Classical review: BBC SSO: Britten and Dvorak, City Halls, Glasgow

A HUMBLE afternoon radio concert it may have been, but what a belter of a show the BBC Scottish Symphony Orchestra put on – driven, vivid and full of life.

BBC SSO: Britten and Dvorak

City Halls, Glasgow

Sign up to our daily newsletter

The i newsletter cut through the noise

* * * *

The orchestra’s players were undoubtedly the stars of the show, but it was the astonishing young US conductor Joshua Weilerstein, making his debut with the BBC SSO, who galvanised them into their searing performances, leaping energetically on the platform yet balancing dramatic detail with a sure sense of structure. In his hands, melodies bloomed in exquisite shapes, and textures gleamed, rich yet transparent.

Most unexpected was the carefully titled Movements for a Clarinet Concerto, a piece assembled in 2007 by composer Colin Matthews from Britten’s sketches for a clarinet concerto, which the older composer never completed. It’s doubtful that the piece comes close to what Britten would have written, but no matter – Matthews has devised a striking, memorable work, and this Scottish premiere from Finnish clarinettist Olli Leppäniemi was charismatic, colourful and confident.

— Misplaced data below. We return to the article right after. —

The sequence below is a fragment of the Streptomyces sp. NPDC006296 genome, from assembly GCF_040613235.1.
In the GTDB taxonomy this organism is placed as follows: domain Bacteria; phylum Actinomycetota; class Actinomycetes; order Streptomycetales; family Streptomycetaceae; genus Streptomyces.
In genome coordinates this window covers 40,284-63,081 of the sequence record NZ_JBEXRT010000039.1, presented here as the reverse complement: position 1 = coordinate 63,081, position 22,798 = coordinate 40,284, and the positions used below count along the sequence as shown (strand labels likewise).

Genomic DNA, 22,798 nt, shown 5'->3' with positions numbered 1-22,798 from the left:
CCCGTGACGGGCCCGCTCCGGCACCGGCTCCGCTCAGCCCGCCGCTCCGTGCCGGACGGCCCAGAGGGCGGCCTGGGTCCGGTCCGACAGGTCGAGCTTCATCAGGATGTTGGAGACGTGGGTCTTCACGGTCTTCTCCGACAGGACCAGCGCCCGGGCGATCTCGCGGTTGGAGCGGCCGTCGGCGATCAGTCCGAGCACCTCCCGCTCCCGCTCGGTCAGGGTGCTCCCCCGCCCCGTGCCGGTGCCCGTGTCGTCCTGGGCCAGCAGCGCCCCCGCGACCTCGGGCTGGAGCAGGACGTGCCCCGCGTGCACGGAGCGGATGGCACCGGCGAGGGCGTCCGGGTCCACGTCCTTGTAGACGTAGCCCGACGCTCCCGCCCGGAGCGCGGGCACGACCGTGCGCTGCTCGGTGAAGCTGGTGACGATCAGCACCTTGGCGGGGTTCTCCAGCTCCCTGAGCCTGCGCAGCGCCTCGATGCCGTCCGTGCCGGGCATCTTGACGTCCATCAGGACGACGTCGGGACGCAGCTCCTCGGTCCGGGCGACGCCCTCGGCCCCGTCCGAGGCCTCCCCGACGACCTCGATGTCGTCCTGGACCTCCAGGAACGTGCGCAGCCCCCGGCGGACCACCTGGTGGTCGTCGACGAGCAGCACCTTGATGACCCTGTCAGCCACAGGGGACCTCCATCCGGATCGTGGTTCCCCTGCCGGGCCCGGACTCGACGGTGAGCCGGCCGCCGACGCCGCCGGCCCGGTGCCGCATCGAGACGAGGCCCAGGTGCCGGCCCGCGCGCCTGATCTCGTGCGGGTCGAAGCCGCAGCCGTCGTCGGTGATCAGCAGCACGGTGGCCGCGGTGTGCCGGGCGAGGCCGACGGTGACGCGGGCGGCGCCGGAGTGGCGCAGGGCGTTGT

The more familiar Britten Simple Symphony, which preceded it, can often seem naïve and child-like, but in Weilerstein’s hands it became a profound symphonic statement, gripping and moving – tempos were unforgivingly brisk, and the gauchely titled Sentimental Sarabande can seldom have sounded more Mahlerian.

There was a delicious swagger to his opener: Osvaldo Golijov’s Last Round, a tribute – sometimes brutal, sometimes poignant – to the tangos of his fellow Argentine, Astor Piazzolla. And there was a grand sweep to Weilerstein’s Dvorák Seventh Symphony, which brought the afternoon to a blazing conclusion.